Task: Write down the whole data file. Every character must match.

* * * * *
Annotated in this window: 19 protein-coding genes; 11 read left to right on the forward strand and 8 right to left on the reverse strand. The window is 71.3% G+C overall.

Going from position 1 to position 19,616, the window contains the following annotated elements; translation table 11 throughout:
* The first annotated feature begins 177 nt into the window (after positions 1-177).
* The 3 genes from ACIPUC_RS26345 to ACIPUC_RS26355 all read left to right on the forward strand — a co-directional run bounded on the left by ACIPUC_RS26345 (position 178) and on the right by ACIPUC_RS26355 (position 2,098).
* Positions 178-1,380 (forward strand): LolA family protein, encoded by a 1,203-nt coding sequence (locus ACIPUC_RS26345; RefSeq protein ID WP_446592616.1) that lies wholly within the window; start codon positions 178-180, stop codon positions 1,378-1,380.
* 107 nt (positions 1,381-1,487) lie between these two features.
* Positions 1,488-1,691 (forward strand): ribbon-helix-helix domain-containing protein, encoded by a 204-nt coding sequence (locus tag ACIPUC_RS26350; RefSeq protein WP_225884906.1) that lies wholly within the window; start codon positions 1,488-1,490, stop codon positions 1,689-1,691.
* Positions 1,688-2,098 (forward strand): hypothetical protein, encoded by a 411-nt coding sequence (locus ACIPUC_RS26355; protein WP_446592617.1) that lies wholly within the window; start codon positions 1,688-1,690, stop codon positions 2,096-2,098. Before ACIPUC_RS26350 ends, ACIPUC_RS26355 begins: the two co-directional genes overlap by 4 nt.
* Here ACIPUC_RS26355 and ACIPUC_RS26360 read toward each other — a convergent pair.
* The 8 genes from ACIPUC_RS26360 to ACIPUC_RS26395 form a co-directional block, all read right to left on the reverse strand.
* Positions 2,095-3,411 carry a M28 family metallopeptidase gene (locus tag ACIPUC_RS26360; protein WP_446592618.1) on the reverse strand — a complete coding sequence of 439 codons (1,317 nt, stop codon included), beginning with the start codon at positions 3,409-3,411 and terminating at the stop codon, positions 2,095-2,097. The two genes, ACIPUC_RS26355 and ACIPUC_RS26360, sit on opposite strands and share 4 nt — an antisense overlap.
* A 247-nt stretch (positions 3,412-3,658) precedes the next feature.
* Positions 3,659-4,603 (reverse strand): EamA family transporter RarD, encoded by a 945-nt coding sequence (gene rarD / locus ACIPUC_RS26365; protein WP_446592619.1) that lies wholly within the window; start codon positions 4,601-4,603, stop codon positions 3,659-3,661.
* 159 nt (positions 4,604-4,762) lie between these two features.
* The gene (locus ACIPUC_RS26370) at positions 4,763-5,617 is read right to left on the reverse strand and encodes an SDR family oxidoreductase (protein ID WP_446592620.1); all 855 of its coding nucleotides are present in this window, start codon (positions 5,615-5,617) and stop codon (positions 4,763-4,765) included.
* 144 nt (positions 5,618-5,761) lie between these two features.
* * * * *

Annotated in this window: 19 protein-coding genes; 11 read left to right on the forward strand and 8 right to left on the reverse strand. The window is 71.3% G+C overall.

Going from position 1 to position 19,616, the window contains the following annotated elements; translation table 11 throughout:
* The first annotated feature begins 177 nt into the window (after positions 1-177).
* The 3 genes from ACIPUC_RS26345 to ACIPUC_RS26355 all read left to right on the forward strand — a co-directional run bounded on the left by ACIPUC_RS26345 (position 178) and on the right by ACIPUC_RS26355 (position 2,098).
* Positions 178-1,380 (forward strand): LolA family protein, encoded by a 1,203-nt coding sequence (locus ACIPUC_RS26345; RefSeq protein ID WP_446592616.1) that lies wholly within the window; start codon positions 178-180, stop codon positions 1,378-1,380.
* 107 nt (positions 1,381-1,487) lie between these two features.
* Positions 1,488-1,691 (forward strand): ribbon-helix-helix domain-containing protein, encoded by a 204-nt coding sequence (locus tag ACIPUC_RS26350; RefSeq protein WP_225884906.1) that lies wholly within the window; start codon positions 1,488-1,490, stop codon positions 1,689-1,691.
* Positions 1,688-2,098 (forward strand): hypothetical protein, encoded by a 411-nt coding sequence (locus ACIPUC_RS26355; protein WP_446592617.1) that lies wholly within the window; start codon positions 1,688-1,690, stop codon positions 2,096-2,098. Before ACIPUC_RS26350 ends, ACIPUC_RS26355 begins: the two co-directional genes overlap by 4 nt.
* Here ACIPUC_RS26355 and ACIPUC_RS26360 read toward each other — a convergent pair.
* The 8 genes from ACIPUC_RS26360 to ACIPUC_RS26395 form a co-directional block, all read right to left on the reverse strand.
* Positions 2,095-3,411 carry a M28 family metallopeptidase gene (locus tag ACIPUC_RS26360; protein WP_446592618.1) on the reverse strand — a complete coding sequence of 439 codons (1,317 nt, stop codon included), beginning with the start codon at positions 3,409-3,411 and terminating at the stop codon, positions 2,095-2,097. The two genes, ACIPUC_RS26355 and ACIPUC_RS26360, sit on opposite strands and share 4 nt — an antisense overlap.
* A 247-nt stretch (positions 3,412-3,658) precedes the next feature.
* Positions 3,659-4,603 (reverse strand): EamA family transporter RarD, encoded by a 945-nt coding sequence (gene rarD / locus ACIPUC_RS26365; protein WP_446592619.1) that lies wholly within the window; start codon positions 4,601-4,603, stop codon positions 3,659-3,661.
* 159 nt (positions 4,604-4,762) lie between these two features.
* The gene (locus ACIPUC_RS26370) at positions 4,763-5,617 is read right to left on the reverse strand and encodes an SDR family oxidoreductase (protein ID WP_446592620.1); all 855 of its coding nucleotides are present in this window, start codon (positions 5,615-5,617) and stop codon (positions 4,763-4,765) included.
* 144 nt (positions 5,618-5,761) lie between these two features.